Explore the nine big data bottlenecks: store, assess, select, integrate, explore, prepare, model, score, and maintain.
- [Instructor] I'm going to identify nine steps in the building of supervised machine learning models where you want to pause and ask yourself, what volume of data am I processing at this step? Store. First, you have to store the data and steward it so that the organization can access it as needed. Typically, when organizations come up with a big data strategy, they are focused almost entirely on the data storage aspect, and assume that all other phases are done on the entirety of the data.
It's simply not true. The volume of data will change dramatically from step to step in the process. Assess. The data scientist who is in charge of modeling has to have access to all of the data so that they can assess it. They can't be exactly certain of what they'll need until they take a good look. While the assessment is pretty basic, they might have to look at several years' worth of data. The most important thing that they're searching for is to figure out, how much data do I need to build this model? The volume of data tends to start going down after this step.
Select. The select step is closely tied to the business problem. For instance, you might be sending promotions out via email. Well, you might only analyze loyalty card customers if they are the only ones that you have emails for. The volume of data will tend to decrease dramatically during this step. Integrate. Based upon the assessment, the basic structure of the modeling data set takes shape. What often makes this computationally intensive is that in order to aggregate the data, you might be searching many millions of rows to find the transactions that belong to the cases of interest.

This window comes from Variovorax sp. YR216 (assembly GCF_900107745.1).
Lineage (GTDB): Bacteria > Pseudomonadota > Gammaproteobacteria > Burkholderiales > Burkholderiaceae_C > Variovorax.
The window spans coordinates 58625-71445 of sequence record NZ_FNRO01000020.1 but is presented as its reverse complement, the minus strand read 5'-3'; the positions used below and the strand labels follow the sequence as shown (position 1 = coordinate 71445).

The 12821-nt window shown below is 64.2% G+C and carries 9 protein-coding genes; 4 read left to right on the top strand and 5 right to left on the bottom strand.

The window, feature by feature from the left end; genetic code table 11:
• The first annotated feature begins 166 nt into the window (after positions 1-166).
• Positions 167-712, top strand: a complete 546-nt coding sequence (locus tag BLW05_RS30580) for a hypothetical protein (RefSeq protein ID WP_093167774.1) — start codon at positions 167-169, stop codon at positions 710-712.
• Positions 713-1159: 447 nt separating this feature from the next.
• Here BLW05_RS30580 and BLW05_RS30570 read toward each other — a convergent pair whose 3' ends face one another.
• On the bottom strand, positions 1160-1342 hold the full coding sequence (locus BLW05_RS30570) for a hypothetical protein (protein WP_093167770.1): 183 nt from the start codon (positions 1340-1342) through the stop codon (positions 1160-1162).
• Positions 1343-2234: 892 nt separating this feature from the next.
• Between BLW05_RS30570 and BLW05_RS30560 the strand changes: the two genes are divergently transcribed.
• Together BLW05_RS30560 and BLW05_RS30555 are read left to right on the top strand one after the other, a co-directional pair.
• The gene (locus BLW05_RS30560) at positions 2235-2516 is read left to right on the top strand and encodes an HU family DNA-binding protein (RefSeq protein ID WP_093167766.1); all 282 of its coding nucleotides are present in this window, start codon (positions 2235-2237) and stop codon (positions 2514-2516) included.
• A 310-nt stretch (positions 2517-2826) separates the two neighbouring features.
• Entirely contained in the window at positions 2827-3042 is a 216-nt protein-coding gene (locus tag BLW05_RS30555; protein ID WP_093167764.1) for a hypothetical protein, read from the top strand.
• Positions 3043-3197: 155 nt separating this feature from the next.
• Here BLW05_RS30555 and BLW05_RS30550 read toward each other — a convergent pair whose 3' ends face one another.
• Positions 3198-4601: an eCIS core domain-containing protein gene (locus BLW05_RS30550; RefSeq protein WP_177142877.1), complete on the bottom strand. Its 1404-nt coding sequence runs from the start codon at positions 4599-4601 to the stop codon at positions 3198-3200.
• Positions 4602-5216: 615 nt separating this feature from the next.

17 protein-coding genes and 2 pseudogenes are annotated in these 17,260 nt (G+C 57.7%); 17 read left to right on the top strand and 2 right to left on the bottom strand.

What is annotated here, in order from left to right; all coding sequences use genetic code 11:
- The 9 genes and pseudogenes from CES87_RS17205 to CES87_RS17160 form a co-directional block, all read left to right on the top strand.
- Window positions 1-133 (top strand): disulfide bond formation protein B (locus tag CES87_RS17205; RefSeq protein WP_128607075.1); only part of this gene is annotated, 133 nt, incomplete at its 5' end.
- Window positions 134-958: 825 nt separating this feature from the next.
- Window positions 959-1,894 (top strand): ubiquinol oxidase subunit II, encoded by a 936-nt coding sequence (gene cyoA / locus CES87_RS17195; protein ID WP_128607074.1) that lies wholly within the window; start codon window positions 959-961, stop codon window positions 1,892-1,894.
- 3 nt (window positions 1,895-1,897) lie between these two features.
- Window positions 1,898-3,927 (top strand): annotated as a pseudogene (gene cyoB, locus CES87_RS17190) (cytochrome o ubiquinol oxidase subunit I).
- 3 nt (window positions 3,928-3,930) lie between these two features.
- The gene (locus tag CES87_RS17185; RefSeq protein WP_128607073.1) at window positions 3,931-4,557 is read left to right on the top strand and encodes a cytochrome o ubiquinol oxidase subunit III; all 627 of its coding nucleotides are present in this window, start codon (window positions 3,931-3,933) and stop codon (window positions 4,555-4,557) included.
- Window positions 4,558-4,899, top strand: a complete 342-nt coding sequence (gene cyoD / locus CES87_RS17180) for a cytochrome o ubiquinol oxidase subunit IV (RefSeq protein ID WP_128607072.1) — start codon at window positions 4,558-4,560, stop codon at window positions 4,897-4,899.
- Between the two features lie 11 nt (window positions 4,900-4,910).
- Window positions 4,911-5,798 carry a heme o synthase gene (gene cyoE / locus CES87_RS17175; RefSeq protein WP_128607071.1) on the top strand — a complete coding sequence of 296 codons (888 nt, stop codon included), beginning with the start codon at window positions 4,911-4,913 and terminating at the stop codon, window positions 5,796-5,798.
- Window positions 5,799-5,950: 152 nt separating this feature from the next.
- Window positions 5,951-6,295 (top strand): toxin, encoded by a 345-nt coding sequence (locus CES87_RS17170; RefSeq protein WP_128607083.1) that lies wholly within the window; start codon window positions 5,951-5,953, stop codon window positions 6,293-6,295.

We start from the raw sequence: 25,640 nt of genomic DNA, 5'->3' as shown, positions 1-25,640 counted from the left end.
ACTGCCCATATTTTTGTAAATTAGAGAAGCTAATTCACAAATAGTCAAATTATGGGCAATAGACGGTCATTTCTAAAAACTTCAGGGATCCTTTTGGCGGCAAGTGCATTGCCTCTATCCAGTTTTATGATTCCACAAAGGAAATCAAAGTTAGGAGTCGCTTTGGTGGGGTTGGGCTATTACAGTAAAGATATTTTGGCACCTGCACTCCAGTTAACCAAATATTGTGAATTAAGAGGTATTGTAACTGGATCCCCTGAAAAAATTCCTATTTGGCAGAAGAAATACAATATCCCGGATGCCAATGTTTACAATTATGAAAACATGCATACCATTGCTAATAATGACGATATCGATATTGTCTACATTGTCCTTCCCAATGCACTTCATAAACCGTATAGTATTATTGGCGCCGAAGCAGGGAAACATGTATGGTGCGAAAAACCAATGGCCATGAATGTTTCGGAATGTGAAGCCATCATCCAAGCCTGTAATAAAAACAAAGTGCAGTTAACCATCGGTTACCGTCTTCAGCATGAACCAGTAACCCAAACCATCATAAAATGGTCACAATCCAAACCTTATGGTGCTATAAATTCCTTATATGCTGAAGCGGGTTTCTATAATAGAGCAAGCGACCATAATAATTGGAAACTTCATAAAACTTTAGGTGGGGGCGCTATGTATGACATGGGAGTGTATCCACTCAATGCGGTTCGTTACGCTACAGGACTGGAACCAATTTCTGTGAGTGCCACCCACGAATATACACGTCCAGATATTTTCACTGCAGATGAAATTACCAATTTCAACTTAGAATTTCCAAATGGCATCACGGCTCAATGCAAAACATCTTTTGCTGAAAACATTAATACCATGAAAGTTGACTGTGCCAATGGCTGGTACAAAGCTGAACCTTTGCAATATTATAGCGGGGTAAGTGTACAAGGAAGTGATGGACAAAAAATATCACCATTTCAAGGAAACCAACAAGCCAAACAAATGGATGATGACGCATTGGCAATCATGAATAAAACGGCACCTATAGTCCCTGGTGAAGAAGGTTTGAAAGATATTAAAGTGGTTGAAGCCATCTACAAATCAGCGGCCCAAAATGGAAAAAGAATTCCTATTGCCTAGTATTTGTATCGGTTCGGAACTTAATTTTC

Explore. Once you've gotten the data much closer to the form that you'll need, you've got to explore it extensively. At this point, the modeler is looking into data quality issues and identifying strong and weak predictors. This process must be done by the modeler, and can't be delegated to others, so typically, some kind of data sandbox has been created. Prepare. Data preparation tends to be very labor-intensive. It's not just cleaning and formatting.
The most important task is what's called feature engineering, when the modeler is experimenting with many different formulas to help make the predictions. The modeler has to be intimately involved, and it's highly iterative. Model. At this step, we use those fancy algorithms that are so closely associated with machine learning, One of the themes of this course is that folks worry too much about data volume during modeling. At this point, much of the hard work has been done, and the data sets have become smaller.
This is rarely when data volume is the biggest issue. Scoring. Unlike modeling, which is done infrequently, scoring might be done in real time. It's got to be fast. Most pay too little attention to the speed requirement at this step, and also forget a seemingly obvious, but powerful point. Scoring is sometimes done on just a single record. Maintain. Folks also underestimate the challenge of this step. If models are going to be routinely refreshed and rebuilt, then you will probably want to automate the entire process.
A lot of steps that were done manually at first now have to be transformed into a production step.
Note: This course is software agnostic. The emphasis is on strategy and planning. Examples, calculations, and software results shown are for training purposes only.
- Evaluating the proper amount of data
- Assessing data quality and quantity
- Seasonality and time alignment
- Data preparation challenges
- Data modeling challenges
- Scoring machine-learning models
- Deploying models and adjusting data prep and scoring
- Monitoring and maintenance